Actually, they kept the "technologies", they just added "Concentrating Solar Power" in between to make it clear they were talking about a specific field. Given some of the marketing speak we see and some of the misuses, I'm not sure this instance really deserves too much criticism.

Re:Disruptive... (1)

srussia (884021) | about 3 years ago | (#37853702)

Is it me or is the word "disruptive" the new buzz word?

Well, it was either "disruptive" or "game-changing". Pick your poison.

Re:Disruptive... (2)

Rogerborg (306625) | about 3 years ago | (#37853900)

"Disruptive" really shifted the paradigm on buzzword market-babble.

Re:Disruptive... (1)

Hatman39 (1759474) | about 3 years ago | (#37854084)

"Disruptive" really shifted the paradigm on buzzword market-babble.

\br Is that to say that it disrupted the buzzword market-babble?

Re:Disruptive... (1)

El Torico (732160) | about 3 years ago | (#37854384)

Screw disruptive; I want to see disruptors [memory-alpha.org] !

It's a gamble... with huge potential rewards (3, Interesting)

captainpanic (1173915) | about 3 years ago | (#37853450)

That's how research investments should always work.
Either low risk, small reward (typically funded by industry), or high risk of failure, but aiming high with benefits for all of society (typically funded by government).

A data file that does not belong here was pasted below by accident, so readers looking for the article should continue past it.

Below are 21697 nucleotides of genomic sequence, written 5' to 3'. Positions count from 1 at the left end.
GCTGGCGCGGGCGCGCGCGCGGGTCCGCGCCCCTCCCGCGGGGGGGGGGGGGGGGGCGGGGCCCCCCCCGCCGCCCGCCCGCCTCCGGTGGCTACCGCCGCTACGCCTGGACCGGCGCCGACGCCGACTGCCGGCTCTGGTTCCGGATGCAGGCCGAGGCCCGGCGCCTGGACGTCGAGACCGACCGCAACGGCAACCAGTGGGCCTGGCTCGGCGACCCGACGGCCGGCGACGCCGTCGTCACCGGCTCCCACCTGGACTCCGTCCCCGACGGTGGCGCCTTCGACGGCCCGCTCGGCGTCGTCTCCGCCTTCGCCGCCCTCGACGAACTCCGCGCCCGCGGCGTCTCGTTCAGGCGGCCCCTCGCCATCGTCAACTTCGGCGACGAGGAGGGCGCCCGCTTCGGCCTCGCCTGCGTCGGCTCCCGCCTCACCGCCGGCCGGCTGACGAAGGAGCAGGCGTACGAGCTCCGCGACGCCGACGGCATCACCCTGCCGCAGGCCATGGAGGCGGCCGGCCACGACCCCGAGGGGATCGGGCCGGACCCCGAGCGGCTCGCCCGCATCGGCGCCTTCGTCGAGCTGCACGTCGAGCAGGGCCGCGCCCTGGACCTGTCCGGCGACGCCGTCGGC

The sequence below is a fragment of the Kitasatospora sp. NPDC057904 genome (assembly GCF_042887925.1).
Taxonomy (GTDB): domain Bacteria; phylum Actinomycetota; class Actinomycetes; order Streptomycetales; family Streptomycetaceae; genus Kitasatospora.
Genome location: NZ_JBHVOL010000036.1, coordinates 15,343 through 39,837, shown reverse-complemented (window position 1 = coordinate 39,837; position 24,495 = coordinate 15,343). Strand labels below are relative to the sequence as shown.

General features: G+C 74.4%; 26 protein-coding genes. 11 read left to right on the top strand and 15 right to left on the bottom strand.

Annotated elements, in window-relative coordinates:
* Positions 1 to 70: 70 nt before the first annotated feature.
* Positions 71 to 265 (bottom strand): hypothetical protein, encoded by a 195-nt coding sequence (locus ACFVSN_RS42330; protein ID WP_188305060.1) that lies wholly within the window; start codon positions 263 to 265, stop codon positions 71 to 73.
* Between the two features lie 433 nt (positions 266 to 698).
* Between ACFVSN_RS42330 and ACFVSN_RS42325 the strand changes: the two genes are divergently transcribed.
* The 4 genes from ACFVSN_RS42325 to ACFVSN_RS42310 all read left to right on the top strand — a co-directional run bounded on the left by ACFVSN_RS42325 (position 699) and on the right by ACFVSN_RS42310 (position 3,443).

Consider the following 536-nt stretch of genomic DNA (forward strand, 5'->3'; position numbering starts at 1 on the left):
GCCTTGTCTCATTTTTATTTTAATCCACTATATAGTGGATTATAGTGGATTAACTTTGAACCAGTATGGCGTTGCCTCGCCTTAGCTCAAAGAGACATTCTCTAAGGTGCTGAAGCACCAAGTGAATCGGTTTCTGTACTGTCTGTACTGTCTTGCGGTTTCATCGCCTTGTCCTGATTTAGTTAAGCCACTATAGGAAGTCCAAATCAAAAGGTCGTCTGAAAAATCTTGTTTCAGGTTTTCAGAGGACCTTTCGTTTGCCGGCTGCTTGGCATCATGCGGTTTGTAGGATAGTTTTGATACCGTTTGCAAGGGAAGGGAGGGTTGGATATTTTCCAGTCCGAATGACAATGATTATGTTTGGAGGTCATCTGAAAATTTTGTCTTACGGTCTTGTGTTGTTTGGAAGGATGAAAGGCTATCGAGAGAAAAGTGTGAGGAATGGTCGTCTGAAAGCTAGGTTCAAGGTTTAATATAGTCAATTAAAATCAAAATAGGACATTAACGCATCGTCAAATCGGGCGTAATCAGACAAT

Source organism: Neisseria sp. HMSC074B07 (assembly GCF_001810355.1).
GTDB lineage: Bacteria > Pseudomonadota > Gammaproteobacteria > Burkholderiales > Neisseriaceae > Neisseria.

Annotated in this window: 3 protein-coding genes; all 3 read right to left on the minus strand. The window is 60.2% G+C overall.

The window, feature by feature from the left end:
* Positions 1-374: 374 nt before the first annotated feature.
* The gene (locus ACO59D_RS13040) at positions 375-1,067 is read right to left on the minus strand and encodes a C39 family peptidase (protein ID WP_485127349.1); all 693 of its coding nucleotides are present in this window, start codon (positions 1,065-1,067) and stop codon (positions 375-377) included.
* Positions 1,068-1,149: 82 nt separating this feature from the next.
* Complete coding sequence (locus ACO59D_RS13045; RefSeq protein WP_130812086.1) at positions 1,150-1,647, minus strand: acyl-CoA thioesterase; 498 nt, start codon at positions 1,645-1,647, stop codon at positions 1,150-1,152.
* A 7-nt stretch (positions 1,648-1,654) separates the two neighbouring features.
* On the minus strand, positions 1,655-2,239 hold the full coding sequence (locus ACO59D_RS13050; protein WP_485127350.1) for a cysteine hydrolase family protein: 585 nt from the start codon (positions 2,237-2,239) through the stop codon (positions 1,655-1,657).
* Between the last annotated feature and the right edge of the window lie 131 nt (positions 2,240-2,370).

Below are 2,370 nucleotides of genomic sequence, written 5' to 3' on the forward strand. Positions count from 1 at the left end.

East peasey (1)

symbolset (646467) | about 3 years ago | (#37853466)

A bigger tub of salt would do it. It's not like we're running out of salt.

Investing in R&D is almost always wise. (1)

Karmashock (2415832) | about 3 years ago | (#37853490)

This is much better then dumping venture capital money in solar firms. The government has a good track record of encouraging innovation through research grants. It has a horrible track record with playing the venture capital game.

I think this research idea is great... keep it up... money well spent. Stay the hell out of venture capital.

A world leader as a disruptive patent troll? (1, Interesting)

AHuxley (892839) | about 3 years ago | (#37853492)

The tech belongs to Germany, Japan, China. They did the research and raced to the bottom with production lines churning out many solar panels.
Add in tax payer/consumer paid feed in rates around the world that made most people who wanted to get cheap units buy in.
What is left for the US to "make"? Anything the US can dream up can be understood in the EU and Asian labs and "linuxed" back into the next gen.
Anything the US tries to build can be done for less outside the US ....
Can the US return to full employment as a world class patent troll? A few cents on every solar panel shipped or no US market (or any bilateral trade deal friends market) for you...

Re:A world leader as a disruptive patent troll? (0)

Vincent77 (660967) | about 3 years ago | (#37853626)